What are some of the most common prescription drug side effects?
Prescription drugs are necessary to control everything from acute bacterial infections to chronic diseases. However, while these drugs are essential to managing symptoms, they frequently cause side effects of their own. If the side effects of the prescription drugs that you take are so intense that you wonder if the illness or the cure is worse, talk to your physician about alternative treatments and strategies for managing the negative impacts. Here is a look at some of the most common side effects that people experience when they take prescription drugs.
Fatigue is extremely common with prescription medications. Some fatigue symptoms are caused by ingredients in the medications themselves, while in other instances, fatigue is a sign that the immune systems is working in conjunction with the drug to fight the illness.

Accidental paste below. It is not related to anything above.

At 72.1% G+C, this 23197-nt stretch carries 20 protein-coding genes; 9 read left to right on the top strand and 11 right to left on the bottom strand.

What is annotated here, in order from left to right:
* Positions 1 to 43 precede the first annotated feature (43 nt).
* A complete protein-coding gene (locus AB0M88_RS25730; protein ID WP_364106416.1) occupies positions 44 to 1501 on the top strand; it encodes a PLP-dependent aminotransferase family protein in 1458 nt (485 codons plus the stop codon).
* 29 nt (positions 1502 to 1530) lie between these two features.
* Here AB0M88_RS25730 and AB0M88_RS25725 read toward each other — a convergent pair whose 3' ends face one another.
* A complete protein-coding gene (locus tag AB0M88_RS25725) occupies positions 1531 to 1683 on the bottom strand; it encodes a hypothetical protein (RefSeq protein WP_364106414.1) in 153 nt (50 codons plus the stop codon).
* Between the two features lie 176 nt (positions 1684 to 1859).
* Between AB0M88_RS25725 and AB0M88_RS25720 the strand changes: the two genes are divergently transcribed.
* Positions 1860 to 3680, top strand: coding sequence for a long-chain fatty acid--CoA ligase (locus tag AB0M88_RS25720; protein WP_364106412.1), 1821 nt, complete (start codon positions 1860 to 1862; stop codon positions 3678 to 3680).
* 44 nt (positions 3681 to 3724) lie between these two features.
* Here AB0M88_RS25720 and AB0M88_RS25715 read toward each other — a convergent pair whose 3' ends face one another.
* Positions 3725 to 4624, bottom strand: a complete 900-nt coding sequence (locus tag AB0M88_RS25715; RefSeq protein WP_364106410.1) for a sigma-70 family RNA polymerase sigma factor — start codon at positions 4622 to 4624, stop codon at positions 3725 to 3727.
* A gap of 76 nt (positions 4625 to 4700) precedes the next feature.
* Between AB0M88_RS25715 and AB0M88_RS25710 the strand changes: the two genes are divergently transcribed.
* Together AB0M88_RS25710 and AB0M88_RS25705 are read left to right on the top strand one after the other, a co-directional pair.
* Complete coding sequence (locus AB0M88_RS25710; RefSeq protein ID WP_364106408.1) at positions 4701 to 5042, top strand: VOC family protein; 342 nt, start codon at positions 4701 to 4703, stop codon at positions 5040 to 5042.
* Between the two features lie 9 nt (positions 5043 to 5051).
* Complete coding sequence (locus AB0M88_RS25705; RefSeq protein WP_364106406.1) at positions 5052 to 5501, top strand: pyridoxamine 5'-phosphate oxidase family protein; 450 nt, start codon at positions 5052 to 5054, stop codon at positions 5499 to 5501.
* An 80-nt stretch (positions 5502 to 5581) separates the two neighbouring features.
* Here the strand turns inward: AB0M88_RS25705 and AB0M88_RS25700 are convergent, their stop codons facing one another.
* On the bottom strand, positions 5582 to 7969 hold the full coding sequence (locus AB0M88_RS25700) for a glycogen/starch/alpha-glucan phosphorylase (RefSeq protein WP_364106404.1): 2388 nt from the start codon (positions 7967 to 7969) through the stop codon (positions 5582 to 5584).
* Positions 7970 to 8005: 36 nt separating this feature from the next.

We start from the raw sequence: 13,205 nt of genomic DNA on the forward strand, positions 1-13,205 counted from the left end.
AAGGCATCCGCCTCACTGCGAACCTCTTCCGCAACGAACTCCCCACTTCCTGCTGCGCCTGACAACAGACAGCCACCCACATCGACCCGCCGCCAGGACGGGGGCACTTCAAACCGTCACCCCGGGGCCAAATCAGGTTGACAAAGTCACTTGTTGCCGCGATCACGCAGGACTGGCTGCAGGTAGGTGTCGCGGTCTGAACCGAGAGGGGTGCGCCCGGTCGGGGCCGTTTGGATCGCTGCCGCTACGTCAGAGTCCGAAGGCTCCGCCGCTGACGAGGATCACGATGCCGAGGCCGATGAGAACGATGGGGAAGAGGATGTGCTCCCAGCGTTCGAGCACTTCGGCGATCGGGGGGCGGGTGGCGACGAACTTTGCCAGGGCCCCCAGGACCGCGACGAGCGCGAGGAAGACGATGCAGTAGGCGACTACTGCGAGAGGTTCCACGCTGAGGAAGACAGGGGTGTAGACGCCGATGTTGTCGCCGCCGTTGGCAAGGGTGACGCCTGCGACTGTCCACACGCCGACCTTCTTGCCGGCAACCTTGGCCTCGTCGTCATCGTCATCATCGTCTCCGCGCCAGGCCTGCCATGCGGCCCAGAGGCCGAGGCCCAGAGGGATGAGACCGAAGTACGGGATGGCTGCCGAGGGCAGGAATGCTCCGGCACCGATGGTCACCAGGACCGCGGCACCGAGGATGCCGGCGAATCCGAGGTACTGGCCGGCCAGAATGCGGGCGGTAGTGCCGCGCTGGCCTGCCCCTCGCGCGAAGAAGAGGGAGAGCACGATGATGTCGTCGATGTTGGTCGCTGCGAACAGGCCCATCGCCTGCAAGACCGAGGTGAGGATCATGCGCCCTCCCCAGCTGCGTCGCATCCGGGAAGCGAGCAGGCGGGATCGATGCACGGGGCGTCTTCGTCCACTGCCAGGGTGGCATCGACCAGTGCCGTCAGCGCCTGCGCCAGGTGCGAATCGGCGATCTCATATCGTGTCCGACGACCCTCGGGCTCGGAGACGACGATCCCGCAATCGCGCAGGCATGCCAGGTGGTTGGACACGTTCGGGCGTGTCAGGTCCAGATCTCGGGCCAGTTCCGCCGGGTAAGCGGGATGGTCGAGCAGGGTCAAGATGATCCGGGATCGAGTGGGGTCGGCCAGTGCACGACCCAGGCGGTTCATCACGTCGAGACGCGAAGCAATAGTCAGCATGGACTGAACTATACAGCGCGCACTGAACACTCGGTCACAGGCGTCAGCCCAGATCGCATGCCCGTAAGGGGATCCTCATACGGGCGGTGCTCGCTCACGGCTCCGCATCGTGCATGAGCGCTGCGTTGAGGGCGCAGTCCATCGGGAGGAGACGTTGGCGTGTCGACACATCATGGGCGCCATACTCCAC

Some medications are labeled to alert patients that they may cause fatigue, but even without such a label, fatigue can occur. If your medications are causing fatigue extreme enough to interfere with your activities, call your provider or pharmacist for advice.
Prescription medications frequently cause nausea. For some people, the nausea occurs soon after taking a dose. Other people experience an increase in stomach sensitivity on a prolonged basis. Often, changing the time you take the medication in question or taking it with food can help.
Dizziness is a scary side effect that happens with prescription drugs. Because this symptom can make it dangerous to drive or do other everyday activities, it’s important to report it to your physician right away.
On National Check Your Meds Day on October 21, your pharmacist can review your medications and make recommendations about everything from managing costs to managing side effects, which you can then discuss with your physician at West Hills Hospital & Medical Center. Learn more about our hospital in West Hills, or get a referral to a physician who can help you better manage your prescription drugs by calling (818) 676-4321.
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